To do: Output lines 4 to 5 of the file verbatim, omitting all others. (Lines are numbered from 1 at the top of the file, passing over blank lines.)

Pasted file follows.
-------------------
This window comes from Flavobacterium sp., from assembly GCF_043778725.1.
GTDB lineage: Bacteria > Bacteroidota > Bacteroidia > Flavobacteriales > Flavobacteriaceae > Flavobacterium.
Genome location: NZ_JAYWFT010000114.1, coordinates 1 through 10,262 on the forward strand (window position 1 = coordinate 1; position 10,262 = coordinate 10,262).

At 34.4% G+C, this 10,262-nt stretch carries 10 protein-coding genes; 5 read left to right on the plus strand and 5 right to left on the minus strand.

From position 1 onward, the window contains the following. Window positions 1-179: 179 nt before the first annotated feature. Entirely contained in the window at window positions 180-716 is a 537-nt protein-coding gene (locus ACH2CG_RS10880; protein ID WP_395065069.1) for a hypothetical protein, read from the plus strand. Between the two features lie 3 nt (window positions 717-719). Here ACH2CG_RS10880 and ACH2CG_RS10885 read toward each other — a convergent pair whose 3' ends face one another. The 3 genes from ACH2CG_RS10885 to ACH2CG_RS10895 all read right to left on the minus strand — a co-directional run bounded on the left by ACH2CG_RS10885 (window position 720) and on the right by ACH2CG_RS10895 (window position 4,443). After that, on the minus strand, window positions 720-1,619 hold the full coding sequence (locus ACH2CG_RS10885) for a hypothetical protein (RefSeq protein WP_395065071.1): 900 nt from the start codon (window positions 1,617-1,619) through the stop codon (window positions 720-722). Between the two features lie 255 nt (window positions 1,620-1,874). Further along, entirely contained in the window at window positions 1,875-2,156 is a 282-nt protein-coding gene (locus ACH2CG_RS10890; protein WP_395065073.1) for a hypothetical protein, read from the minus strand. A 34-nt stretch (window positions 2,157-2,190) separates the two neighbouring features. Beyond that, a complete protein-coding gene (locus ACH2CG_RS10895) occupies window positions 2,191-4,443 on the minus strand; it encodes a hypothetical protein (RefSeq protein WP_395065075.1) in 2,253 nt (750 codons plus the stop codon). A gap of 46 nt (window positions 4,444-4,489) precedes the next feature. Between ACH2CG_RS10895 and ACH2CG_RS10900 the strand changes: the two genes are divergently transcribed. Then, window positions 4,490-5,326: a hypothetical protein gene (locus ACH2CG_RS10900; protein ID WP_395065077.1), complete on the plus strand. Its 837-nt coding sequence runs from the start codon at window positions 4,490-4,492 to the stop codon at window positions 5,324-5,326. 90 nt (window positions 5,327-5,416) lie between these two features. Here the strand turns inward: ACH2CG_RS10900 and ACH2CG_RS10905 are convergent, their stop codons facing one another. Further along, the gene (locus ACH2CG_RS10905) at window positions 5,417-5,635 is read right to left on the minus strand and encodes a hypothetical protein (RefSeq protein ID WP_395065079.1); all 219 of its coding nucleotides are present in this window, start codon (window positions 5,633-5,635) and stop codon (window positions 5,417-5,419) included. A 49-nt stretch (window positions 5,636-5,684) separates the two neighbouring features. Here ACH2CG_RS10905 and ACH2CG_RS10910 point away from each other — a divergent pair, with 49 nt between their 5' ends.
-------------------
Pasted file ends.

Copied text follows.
At 34.4% G+C, this 10,262-nt stretch carries 10 protein-coding genes; 5 read left to right on the plus strand and 5 right to left on the minus strand.

From position 1 onward, the window contains the following. Window positions 1-179: 179 nt before the first annotated feature. Entirely contained in the window at window positions 180-716 is a 537-nt protein-coding gene (locus ACH2CG_RS10880; protein ID WP_395065069.1) for a hypothetical protein, read from the plus strand. Between the two features lie 3 nt (window positions 717-719). Here ACH2CG_RS10880 and ACH2CG_RS10885 read toward each other — a convergent pair whose 3' ends face one another. The 3 genes from ACH2CG_RS10885 to ACH2CG_RS10895 all read right to left on the minus strand — a co-directional run bounded on the left by ACH2CG_RS10885 (window position 720) and on the right by ACH2CG_RS10895 (window position 4,443). After that, on the minus strand, window positions 720-1,619 hold the full coding sequence (locus ACH2CG_RS10885) for a hypothetical protein (RefSeq protein WP_395065071.1): 900 nt from the start codon (window positions 1,617-1,619) through the stop codon (window positions 720-722). Between the two features lie 255 nt (window positions 1,620-1,874). Further along, entirely contained in the window at window positions 1,875-2,156 is a 282-nt protein-coding gene (locus ACH2CG_RS10890; protein WP_395065073.1) for a hypothetical protein, read from the minus strand. A 34-nt stretch (window positions 2,157-2,190) separates the two neighbouring features. Beyond that, a complete protein-coding gene (locus ACH2CG_RS10895) occupies window positions 2,191-4,443 on the minus strand; it encodes a hypothetical protein (RefSeq protein WP_395065075.1) in 2,253 nt (750 codons plus the stop codon). A gap of 46 nt (window positions 4,444-4,489) precedes the next feature. Between ACH2CG_RS10895 and ACH2CG_RS10900 the strand changes: the two genes are divergently transcribed. Then, window positions 4,490-5,326: a hypothetical protein gene (locus ACH2CG_RS10900; protein ID WP_395065077.1), complete on the plus strand. Its 837-nt coding sequence runs from the start codon at window positions 4,490-4,492 to the stop codon at window positions 5,324-5,326. 90 nt (window positions 5,327-5,416) lie between these two features. Here the strand turns inward: ACH2CG_RS10900 and ACH2CG_RS10905 are convergent, their stop codons facing one another. Further along, the gene (locus ACH2CG_RS10905) at window positions 5,417-5,635 is read right to left on the minus strand and encodes a hypothetical protein (RefSeq protein ID WP_395065079.1); all 219 of its coding nucleotides are present in this window, start codon (window positions 5,633-5,635) and stop codon (window positions 5,417-5,419) included. A 49-nt stretch (window positions 5,636-5,684) separates the two neighbouring features. Here ACH2CG_RS10905 and ACH2CG_RS10910 point away from each other — a divergent pair, with 49 nt between their 5' ends.